Related topics: wind turbines · wind farms · energy · wind power · megawatts

Cluster and XMM-Newton pave the way for SMILE

A joint European-Chinese spacecraft, SMILE is currently scheduled for launch in 2023. It will be placed in a highly inclined, elliptical orbit around Earth, which will take it as far as 120 000 km from our planet.

A new material for the battery of the future

Renewable sources of energy such as wind or photovoltaic are intermittent; production peaks do not necessarily follow the demand peaks. Storing green energy is therefore essential to moving away from fossil fuels. The energy ...

Montana energy storage project lines up financial partner

Construction on a $1 billion energy storage system in central Montana could start as soon as next year after its sponsors said Friday they reached a financing agreement with a Danish firm that invests in renewable energy.

Dynamic energy management system for SMBs

Solar power, wind power and the lot – the growing use of renewable energy sources is resulting in substantial fluctuations in energy production. Fraunhofer researchers have now made it possible to design industrial processes ...

Artificial intelligence improves power transmission

To integrate volatile renewable sources into the energy supply, capacities of the power grid have to be increased. The need for new lines can be reduced by better utilization of existing lines as a function of weather conditions. ...

Building a better turbine

Imagine a world in which half of our electricity is generated renewably by offshore wind farms. Now imagine a powerful hurricane hitting the coast where that farm is located. If developers, engineers and policy makers haven't ...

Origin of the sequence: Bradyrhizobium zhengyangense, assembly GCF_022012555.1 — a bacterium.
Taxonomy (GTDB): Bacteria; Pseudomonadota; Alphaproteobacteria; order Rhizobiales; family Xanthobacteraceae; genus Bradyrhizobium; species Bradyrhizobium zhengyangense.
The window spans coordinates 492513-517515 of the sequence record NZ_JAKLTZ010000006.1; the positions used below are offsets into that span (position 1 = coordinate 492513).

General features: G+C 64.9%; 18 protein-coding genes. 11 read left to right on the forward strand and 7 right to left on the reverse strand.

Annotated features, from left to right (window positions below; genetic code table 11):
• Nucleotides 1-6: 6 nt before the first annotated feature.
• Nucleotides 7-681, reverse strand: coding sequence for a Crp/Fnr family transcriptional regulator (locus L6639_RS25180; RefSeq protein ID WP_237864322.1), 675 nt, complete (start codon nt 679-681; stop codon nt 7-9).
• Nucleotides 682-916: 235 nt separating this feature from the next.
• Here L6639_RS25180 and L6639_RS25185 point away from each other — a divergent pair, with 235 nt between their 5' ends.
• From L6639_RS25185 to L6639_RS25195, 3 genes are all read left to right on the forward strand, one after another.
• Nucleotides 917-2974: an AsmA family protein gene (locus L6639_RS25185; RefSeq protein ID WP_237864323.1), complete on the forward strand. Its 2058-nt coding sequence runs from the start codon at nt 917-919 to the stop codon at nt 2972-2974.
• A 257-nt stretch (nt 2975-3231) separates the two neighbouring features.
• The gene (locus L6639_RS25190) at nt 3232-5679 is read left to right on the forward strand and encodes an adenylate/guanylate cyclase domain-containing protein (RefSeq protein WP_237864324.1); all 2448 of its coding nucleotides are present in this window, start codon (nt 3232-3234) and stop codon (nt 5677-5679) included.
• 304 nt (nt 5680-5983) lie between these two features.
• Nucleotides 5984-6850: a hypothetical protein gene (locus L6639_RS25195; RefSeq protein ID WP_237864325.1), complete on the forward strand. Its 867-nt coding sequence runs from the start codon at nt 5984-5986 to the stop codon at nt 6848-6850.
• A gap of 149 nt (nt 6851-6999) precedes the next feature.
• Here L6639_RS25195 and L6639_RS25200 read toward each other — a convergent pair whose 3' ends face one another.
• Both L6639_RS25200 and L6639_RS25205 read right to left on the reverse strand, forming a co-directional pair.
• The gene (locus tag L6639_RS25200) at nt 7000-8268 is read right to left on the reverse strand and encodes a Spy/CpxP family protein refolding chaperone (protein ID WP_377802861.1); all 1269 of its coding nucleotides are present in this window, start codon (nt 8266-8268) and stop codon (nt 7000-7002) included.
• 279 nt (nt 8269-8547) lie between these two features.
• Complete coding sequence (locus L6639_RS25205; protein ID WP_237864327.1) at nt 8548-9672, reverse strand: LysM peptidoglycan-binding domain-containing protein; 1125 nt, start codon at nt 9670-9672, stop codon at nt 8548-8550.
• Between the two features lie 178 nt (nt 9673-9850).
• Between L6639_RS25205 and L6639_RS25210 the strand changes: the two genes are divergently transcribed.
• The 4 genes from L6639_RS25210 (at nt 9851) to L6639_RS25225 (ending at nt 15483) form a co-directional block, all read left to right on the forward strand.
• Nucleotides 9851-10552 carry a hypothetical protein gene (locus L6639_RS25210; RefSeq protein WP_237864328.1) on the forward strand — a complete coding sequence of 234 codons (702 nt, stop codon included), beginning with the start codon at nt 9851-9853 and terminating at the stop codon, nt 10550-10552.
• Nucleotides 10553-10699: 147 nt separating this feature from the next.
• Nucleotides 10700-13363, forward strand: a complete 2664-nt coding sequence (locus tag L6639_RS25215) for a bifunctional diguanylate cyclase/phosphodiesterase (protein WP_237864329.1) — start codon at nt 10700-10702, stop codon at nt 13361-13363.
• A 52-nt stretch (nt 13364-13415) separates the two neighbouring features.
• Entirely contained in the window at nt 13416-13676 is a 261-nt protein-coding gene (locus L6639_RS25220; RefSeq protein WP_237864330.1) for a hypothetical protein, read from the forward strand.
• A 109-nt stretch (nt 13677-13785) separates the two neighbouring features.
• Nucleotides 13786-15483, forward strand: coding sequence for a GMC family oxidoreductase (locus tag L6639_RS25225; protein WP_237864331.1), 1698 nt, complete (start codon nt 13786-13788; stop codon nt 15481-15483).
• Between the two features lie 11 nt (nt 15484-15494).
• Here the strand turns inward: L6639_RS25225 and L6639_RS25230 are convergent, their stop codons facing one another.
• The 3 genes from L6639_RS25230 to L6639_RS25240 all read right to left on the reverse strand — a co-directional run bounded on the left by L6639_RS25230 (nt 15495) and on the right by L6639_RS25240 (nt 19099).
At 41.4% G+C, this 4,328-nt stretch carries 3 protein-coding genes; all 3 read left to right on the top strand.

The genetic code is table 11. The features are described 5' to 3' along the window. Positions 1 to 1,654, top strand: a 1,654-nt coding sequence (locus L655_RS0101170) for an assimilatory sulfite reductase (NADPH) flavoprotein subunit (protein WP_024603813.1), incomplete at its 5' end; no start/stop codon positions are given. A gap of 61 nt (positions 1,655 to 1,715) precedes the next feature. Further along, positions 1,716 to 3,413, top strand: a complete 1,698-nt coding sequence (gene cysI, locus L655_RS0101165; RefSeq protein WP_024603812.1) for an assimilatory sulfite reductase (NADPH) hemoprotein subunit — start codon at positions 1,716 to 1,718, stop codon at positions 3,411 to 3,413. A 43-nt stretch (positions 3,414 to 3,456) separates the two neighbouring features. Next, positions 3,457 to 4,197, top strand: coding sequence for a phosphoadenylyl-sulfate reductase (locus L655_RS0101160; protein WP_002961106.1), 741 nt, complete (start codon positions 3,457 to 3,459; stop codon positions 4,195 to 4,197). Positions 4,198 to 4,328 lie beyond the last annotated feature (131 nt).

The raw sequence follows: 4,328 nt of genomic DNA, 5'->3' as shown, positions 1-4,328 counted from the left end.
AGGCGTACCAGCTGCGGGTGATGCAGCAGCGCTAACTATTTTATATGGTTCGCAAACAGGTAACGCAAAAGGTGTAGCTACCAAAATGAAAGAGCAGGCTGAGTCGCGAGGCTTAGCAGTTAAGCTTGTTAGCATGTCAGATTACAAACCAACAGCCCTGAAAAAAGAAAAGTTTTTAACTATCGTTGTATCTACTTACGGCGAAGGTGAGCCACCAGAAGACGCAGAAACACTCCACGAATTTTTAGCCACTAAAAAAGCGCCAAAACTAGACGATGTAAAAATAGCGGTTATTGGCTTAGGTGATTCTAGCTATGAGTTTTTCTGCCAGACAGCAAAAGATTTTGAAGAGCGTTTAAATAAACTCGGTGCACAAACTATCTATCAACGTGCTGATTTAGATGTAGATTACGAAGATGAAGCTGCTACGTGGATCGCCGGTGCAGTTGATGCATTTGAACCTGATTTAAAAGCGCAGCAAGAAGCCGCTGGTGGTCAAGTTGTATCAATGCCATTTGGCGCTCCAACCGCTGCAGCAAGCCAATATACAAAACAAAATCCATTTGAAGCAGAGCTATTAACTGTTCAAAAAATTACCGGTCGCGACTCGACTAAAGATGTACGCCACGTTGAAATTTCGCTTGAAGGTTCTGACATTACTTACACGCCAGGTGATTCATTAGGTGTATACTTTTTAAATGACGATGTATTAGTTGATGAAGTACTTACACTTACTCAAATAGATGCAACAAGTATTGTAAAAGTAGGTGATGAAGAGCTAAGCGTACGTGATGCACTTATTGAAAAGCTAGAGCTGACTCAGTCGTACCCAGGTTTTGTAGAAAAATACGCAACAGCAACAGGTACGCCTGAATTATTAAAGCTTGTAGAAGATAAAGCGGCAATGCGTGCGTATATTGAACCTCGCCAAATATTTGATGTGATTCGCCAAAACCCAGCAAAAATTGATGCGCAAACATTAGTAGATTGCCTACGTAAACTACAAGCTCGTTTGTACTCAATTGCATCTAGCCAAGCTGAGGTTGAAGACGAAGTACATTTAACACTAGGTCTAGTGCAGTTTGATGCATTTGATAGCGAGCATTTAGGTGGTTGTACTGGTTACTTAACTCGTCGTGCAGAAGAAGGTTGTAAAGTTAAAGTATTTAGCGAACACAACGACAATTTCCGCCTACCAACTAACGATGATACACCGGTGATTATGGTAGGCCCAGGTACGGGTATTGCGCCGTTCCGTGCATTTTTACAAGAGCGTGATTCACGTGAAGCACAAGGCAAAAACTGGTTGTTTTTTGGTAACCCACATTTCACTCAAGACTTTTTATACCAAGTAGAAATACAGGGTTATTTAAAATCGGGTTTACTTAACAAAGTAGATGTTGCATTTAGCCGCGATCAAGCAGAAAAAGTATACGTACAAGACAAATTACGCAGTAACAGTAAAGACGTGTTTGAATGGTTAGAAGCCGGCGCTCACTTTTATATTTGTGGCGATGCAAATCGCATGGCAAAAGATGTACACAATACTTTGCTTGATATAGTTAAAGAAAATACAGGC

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Wind power

Wind power is the conversion of wind energy into a useful form, such as electricity, using wind turbines. At the end of 2008, worldwide nameplate capacity of wind-powered generators was 121.2 gigawatts (GW). Wind power produces about 1.5% of worldwide electricity use, and is growing rapidly, having doubled in the three years between 2005 and 2008. Several countries have achieved relatively high levels of wind power penetration, such as 19% of stationary electricity production in Denmark, 11% in Spain and Portugal, and 7% in Germany and the Republic of Ireland in 2008. As of May 2009, eighty countries around the world are using wind power on a commercial basis.

Large-scale wind farms are connected to the electric power transmission network. Smaller turbines are used to provide electricity to isolated locations. Utility companies increasingly buy back surplus electricity produced by small domestic turbines. Wind energy as a power source is attractive as an alternative to fossil fuels, because it is plentiful, renewable, widely distributed, clean, and produces no greenhouse gas emissions; however, the construction of wind farms (as with other forms of power generation) is not universally welcomed due to their visual impact and other effects on the environment.

Wind power is non-dispatchable, meaning that for economic operation all of the available output must be taken when it is available, and other resources, such as hydropower, and standard load management techniques must be used to match supply with demand. The intermittency of wind seldom creates problems when using wind power to supply a low proportion of total demand. Where wind is to be used for a moderate fraction of demand, additional costs for compensation of intermittency are considered to be modest.

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